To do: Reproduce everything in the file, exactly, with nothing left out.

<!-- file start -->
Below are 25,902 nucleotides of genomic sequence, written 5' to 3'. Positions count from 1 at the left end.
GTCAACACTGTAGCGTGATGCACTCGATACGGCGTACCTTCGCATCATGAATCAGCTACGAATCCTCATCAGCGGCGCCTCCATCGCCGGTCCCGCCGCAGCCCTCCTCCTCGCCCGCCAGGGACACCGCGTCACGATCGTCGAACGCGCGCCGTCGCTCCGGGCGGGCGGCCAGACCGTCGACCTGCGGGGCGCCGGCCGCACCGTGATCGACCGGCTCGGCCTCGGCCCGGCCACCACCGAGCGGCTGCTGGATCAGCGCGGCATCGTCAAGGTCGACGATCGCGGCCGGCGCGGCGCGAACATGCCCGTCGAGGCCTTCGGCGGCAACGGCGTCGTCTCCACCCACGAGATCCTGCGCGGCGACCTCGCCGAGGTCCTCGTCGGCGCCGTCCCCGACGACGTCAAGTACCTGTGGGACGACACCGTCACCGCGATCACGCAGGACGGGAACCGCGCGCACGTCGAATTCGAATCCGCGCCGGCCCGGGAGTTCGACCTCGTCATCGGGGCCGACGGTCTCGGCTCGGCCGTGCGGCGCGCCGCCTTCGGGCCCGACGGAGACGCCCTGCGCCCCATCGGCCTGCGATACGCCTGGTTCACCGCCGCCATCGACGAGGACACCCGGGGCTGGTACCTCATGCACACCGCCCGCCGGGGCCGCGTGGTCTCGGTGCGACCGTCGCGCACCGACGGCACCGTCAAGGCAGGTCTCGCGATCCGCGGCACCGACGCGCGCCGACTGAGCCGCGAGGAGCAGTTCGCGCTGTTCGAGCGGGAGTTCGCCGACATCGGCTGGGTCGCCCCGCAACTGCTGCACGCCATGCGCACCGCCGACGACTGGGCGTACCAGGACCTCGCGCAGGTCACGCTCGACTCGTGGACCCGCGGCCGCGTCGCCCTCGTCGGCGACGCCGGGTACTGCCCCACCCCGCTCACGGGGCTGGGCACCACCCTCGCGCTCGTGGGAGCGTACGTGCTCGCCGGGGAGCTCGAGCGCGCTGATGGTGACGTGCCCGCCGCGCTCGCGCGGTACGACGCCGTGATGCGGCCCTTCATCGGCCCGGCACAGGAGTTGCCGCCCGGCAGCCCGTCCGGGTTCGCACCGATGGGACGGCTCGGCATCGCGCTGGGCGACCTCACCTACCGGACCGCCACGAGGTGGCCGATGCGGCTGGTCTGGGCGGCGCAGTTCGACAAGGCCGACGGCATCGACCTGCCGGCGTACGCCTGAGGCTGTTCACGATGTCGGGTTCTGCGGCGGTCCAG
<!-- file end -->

Below are 25,902 nucleotides of genomic sequence, written 5' to 3'. Positions count from 1 at the left end.
GTCAACACTGTAGCGTGATGCACTCGATACGGCGTACCTTCGCATCATGAATCAGCTACGAATCCTCATCAGCGGCGCCTCCATCGCCGGTCCCGCCGCAGCCCTCCTCCTCGCCCGCCAGGGACACCGCGTCACGATCGTCGAACGCGCGCCGTCGCTCCGGGCGGGCGGCCAGACCGTCGACCTGCGGGGCGCCGGCCGCACCGTGATCGACCGGCTCGGCCTCGGCCCGGCCACCACCGAGCGGCTGCTGGATCAGCGCGGCATCGTCAAGGTCGACGATCGCGGCCGGCGCGGCGCGAACATGCCCGTCGAGGCCTTCGGCGGCAACGGCGTCGTCTCCACCCACGAGATCCTGCGCGGCGACCTCGCCGAGGTCCTCGTCGGCGCCGTCCCCGACGACGTCAAGTACCTGTGGGACGACACCGTCACCGCGATCACGCAGGACGGGAACCGCGCGCACGTCGAATTCGAATCCGCGCCGGCCCGGGAGTTCGACCTCGTCATCGGGGCCGACGGTCTCGGCTCGGCCGTGCGGCGCGCCGCCTTCGGGCCCGACGGAGACGCCCTGCGCCCCATCGGCCTGCGATACGCCTGGTTCACCGCCGCCATCGACGAGGACACCCGGGGCTGGTACCTCATGCACACCGCCCGCCGGGGCCGCGTGGTCTCGGTGCGACCGTCGCGCACCGACGGCACCGTCAAGGCAGGTCTCGCGATCCGCGGCACCGACGCGCGCCGACTGAGCCGCGAGGAGCAGTTCGCGCTGTTCGAGCGGGAGTTCGCCGACATCGGCTGGGTCGCCCCGCAACTGCTGCACGCCATGCGCACCGCCGACGACTGGGCGTACCAGGACCTCGCGCAGGTCACGCTCGACTCGTGGACCCGCGGCCGCGTCGCCCTCGTCGGCGACGCCGGGTACTGCCCCACCCCGCTCACGGGGCTGGGCACCACCCTCGCGCTCGTGGGAGCGTACGTGCTCGCCGGGGAGCTCGAGCGCGCTGATGGTGACGTGCCCGCCGCGCTCGCGCGGTACGACGCCGTGATGCGGCCCTTCATCGGCCCGGCACAGGAGTTGCCGCCCGGCAGCCCGTCCGGGTTCGCACCGATGGGACGGCTCGGCATCGCGCTGGGCGACCTCACCTACCGGACCGCCACGAGGTGGCCGATGCGGCTGGTCTGGGCGGCGCAGTTCGACAAGGCCGACGGCATCGACCTGCCGGCGTACGCCTGAGGCTGTTCACGATGTCGGGTTCTGCGGCGGTCCAG